Kristin Cheronis has a unique job: lovingly wax Downtown's outdoor statues so they are protected from the elements and the idiots
There are scores of salons Downtown that do bikini waxing, but only one beauty expert can give a hot wax to an outdoor sculpture.
Sculpture conservator Kristin Cheronis waxes and buffs public art pieces to ensure they remain true to their artists' visions and withstand the onslaught of urban elements.
Cheronis maintains the Mary Tyler Moore sculpture on Nicollet Mall and the Botero "Dancers" sculpture in front of the new Depot Office Center, 500 Washington Ave. S.
She said it's critical to preserve sculptures in the "direct line of fire" on prominent positions along major streets such as Washington Avenue and Nicollet Mall.
Acidic elements in the air and water, along with curious passersby who climb on the pieces, threaten sculptures the most, Cheronis said.
"They get covered in grime, salt from the street, bird guano -- all kinds of grit,"
she explained as she took a break from hot waxing the Botero bronze. "It's really
important work, because the sculptures outdoors are subject to enormous environmental pressures."
The Dancers, positioned in front of the new Italian restaurant Nochee, is a bulky piece depicting a nude couple dancing. The robust man and woman figures are locked in an embrace.
The piece is a creation of the renowned Colombian painter and sculptor Fernando Botero -- one of the "most famous living artists in the world" according to Travis Hansson, director of California-based Victor Salmones Galleries.
Botero's signature is the bulky, curvaceous figure; his Dancers bronze is worth an estimated $500,000. Hansson said it would go for $1.5 million if sold today.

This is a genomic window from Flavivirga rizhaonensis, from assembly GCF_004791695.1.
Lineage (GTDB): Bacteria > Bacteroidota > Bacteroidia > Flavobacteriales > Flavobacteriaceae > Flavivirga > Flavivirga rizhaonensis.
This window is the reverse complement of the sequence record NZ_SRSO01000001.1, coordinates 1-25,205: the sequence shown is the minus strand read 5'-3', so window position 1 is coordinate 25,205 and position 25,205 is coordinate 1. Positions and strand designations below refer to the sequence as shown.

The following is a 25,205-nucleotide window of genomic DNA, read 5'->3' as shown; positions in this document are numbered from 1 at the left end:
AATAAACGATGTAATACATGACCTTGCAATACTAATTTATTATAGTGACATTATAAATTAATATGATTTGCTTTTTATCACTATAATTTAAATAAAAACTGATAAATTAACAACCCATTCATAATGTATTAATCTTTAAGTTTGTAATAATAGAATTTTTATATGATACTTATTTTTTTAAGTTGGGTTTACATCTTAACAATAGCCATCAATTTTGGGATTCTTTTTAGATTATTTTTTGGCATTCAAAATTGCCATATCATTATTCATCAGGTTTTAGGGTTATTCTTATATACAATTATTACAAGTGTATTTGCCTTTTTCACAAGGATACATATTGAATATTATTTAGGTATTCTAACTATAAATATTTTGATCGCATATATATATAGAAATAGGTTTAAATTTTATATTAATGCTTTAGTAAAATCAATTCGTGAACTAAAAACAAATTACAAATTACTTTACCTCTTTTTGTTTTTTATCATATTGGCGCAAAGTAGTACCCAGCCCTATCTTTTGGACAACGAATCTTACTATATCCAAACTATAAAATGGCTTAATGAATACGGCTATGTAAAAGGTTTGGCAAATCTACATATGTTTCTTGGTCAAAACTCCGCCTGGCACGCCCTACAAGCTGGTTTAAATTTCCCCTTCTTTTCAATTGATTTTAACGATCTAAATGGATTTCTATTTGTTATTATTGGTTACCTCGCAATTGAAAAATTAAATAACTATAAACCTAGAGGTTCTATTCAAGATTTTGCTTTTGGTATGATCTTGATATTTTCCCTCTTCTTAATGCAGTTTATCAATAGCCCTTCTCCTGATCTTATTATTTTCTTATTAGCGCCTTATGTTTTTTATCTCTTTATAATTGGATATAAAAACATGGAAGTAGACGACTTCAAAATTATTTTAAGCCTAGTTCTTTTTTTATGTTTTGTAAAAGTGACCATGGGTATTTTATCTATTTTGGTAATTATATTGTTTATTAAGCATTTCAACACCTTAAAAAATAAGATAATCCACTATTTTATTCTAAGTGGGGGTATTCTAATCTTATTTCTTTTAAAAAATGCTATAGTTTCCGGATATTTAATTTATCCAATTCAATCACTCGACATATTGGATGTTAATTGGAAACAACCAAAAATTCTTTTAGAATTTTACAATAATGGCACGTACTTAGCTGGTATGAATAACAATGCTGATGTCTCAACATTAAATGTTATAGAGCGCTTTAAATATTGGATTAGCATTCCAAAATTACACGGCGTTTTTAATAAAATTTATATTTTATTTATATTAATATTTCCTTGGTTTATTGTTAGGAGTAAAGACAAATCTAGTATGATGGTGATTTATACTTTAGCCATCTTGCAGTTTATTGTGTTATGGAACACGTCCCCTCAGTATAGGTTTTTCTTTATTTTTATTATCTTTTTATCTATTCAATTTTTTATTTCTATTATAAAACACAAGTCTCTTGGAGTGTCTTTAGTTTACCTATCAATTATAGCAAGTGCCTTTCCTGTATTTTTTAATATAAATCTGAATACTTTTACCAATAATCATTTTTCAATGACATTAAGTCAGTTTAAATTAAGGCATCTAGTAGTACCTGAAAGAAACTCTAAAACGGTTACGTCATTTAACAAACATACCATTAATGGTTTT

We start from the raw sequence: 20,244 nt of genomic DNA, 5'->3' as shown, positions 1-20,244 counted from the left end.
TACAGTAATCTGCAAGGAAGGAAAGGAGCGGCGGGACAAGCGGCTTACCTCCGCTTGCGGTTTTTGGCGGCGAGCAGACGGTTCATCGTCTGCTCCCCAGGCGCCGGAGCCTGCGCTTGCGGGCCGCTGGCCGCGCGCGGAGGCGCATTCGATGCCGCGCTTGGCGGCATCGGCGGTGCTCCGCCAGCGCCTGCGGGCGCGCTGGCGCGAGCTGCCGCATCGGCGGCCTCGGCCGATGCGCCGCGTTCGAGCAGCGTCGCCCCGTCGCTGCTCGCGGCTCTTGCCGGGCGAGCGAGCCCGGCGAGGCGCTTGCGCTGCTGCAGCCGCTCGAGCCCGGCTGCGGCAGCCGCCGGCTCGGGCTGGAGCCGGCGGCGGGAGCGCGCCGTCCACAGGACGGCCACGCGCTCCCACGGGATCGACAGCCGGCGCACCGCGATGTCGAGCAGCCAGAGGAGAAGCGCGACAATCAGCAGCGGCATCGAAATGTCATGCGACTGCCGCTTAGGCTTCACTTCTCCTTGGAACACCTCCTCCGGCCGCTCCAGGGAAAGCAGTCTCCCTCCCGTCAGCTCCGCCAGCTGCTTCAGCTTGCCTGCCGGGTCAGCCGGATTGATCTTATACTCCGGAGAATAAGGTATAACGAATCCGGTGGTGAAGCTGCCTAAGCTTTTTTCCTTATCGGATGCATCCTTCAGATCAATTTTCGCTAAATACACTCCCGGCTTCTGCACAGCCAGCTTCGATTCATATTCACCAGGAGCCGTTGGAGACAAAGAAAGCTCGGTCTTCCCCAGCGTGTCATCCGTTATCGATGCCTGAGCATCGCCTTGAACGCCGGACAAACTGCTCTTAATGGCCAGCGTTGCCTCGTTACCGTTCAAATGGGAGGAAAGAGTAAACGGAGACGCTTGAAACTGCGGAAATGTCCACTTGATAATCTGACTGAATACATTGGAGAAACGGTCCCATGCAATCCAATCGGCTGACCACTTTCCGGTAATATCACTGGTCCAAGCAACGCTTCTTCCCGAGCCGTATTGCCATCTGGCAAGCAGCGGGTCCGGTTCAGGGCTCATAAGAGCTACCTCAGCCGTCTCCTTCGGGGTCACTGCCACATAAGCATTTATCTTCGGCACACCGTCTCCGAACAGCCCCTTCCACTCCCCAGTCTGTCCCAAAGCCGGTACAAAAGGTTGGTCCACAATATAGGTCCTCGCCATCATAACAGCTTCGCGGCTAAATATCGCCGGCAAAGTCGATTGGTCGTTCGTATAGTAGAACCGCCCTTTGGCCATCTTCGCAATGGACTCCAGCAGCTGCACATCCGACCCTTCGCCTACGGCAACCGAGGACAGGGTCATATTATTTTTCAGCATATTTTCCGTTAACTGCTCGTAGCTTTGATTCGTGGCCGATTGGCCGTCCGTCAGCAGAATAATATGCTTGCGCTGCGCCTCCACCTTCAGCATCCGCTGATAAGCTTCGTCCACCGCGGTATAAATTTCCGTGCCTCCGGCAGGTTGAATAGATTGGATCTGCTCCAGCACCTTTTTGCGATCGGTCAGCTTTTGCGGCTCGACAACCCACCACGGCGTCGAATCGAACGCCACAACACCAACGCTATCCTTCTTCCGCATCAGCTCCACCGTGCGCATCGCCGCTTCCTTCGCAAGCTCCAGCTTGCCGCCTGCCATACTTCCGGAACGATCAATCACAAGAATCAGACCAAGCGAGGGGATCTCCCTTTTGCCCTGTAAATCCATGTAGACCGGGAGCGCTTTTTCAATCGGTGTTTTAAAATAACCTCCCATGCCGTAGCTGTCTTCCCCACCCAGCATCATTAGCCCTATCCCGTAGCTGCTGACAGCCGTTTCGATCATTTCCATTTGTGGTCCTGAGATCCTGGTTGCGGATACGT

Cheronis applies a hot and cold wax treatment twice a year to keep the roughly 8-foot-tall sculpture pristine. Her four-hour wax treatment costs about $500.
Made in 2000, the Dancers piece has a smooth surface, which makes any dings more apparent. Cheronis identified signs of climbing on the sculpture's deep brown skin despite a fence around its perimeter and signs prohibiting climbing.
Without the upkeep, the statutes will become corroded, taking on a turquoise layer similar to the patina found on old buildings and cathedrals adorned with bronze ornamental pieces.
As a few of her assistants tended to the bronze couple, she took a break to explain her work. First, she washes the sculpture with a solvent to remove older coats of wax and other particles. Then she carefully heats the surface of the Botero piece with a propane-gas torch, which prepares the sculpture for the hot wax application.
The hot wax flows into pores in the bronze, serving as a protective layer. Then a cold wax layer is applied as a paste smeared on with a rag to make the piece shine. The two layers combine when she buffs the piece with thick painter's brushes.
Cheronis applies a more "rugged" wax coating to the bronze Mary Tyler Moore piece at 7th Street and Nicollet Mall four times a year.
Its central position on the Mall -- and Mary's TV fame -- makes it more prone to urban abuse. The sculpture faces several stresses: scratches, vandalism and splashes from buses.
"It is literally in the salt splash zone of buses. It's almost like being in a marine environment," she said.
Cheronis, who runs her own private sculpture conservation business called Kristin Cheronis, Inc. in Northeast Minneapolis, worked for the Minneapolis Institute of Arts, 2400 3rd Ave. S., for 15 years before going solo.
She works on an estimated 70 indoor and outdoor sculptures in the Twin Cities, Duluth and Rochester each year. Her most complicated piece is a three-story bronze near the Mayo Clinic.
She is among the only art conservators locally to specialize in outdoor pieces; most others work on indoor pieces. Most of the available work is concentrated in museums.
She said the outdoor work is especially important because the sculptures have a "much harder life" than their pampered, indoor counterparts.
She is motivated to spread hot wax in the hot sun partly because the Botero sculpture is among her favorite artworks Downtown.
"I love their solid forms -- the combination of the formal dancing pose combined with the fact that they are nude," Cheronis said. "To me, that's very playful."
The conservation work is a combination of material science, studio arts and art history. Those who pursue the field tend to be lovers of art and science, she said.
"I feel so lucky although the work can be physically hard at times," she said. "I feel privileged to work on art. I enjoy the art itself and returning it to the artist's original intent."